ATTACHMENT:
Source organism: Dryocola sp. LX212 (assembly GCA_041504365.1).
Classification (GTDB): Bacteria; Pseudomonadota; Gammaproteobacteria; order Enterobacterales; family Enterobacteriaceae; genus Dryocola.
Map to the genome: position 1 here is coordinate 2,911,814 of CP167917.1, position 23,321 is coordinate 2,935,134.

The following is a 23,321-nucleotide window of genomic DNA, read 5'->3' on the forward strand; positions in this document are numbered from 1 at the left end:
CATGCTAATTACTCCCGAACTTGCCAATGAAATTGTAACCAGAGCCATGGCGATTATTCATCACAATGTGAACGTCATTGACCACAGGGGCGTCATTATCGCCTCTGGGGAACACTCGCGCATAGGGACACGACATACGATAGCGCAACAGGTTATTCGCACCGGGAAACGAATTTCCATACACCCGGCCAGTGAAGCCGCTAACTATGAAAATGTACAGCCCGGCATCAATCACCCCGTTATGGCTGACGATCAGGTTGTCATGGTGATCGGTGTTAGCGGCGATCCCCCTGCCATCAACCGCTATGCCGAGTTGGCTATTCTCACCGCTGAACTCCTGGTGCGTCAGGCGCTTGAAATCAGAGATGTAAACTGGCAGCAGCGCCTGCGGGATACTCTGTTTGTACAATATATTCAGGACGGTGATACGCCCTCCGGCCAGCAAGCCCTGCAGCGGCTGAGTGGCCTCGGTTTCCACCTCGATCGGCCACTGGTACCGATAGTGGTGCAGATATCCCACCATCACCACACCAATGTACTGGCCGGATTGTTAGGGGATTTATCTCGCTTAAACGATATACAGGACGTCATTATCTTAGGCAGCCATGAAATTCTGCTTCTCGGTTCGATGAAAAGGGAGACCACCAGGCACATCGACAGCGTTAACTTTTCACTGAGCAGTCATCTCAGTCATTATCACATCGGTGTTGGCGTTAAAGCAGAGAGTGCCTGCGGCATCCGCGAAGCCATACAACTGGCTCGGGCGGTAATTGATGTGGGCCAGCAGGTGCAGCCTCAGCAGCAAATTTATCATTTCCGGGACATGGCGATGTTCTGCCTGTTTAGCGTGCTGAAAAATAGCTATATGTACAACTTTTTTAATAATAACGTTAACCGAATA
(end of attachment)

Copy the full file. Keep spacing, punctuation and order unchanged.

Source organism: Dryocola sp. LX212 (assembly GCA_041504365.1).
Classification (GTDB): Bacteria; Pseudomonadota; Gammaproteobacteria; order Enterobacterales; family Enterobacteriaceae; genus Dryocola.
Map to the genome: position 1 here is coordinate 2,911,814 of CP167917.1, position 23,321 is coordinate 2,935,134.

The following is a 23,321-nucleotide window of genomic DNA, read 5'->3' on the forward strand; positions in this document are numbered from 1 at the left end:
CATGCTAATTACTCCCGAACTTGCCAATGAAATTGTAACCAGAGCCATGGCGATTATTCATCACAATGTGAACGTCATTGACCACAGGGGCGTCATTATCGCCTCTGGGGAACACTCGCGCATAGGGACACGACATACGATAGCGCAACAGGTTATTCGCACCGGGAAACGAATTTCCATACACCCGGCCAGTGAAGCCGCTAACTATGAAAATGTACAGCCCGGCATCAATCACCCCGTTATGGCTGACGATCAGGTTGTCATGGTGATCGGTGTTAGCGGCGATCCCCCTGCCATCAACCGCTATGCCGAGTTGGCTATTCTCACCGCTGAACTCCTGGTGCGTCAGGCGCTTGAAATCAGAGATGTAAACTGGCAGCAGCGCCTGCGGGATACTCTGTTTGTACAATATATTCAGGACGGTGATACGCCCTCCGGCCAGCAAGCCCTGCAGCGGCTGAGTGGCCTCGGTTTCCACCTCGATCGGCCACTGGTACCGATAGTGGTGCAGATATCCCACCATCACCACACCAATGTACTGGCCGGATTGTTAGGGGATTTATCTCGCTTAAACGATATACAGGACGTCATTATCTTAGGCAGCCATGAAATTCTGCTTCTCGGTTCGATGAAAAGGGAGACCACCAGGCACATCGACAGCGTTAACTTTTCACTGAGCAGTCATCTCAGTCATTATCACATCGGTGTTGGCGTTAAAGCAGAGAGTGCCTGCGGCATCCGCGAAGCCATACAACTGGCTCGGGCGGTAATTGATGTGGGCCAGCAGGTGCAGCCTCAGCAGCAAATTTATCATTTCCGGGACATGGCGATGTTCTGCCTGTTTAGCGTGCTGAAAAATAGCTATATGTACAACTTTTTTAATAATAACGTTAACCGAATA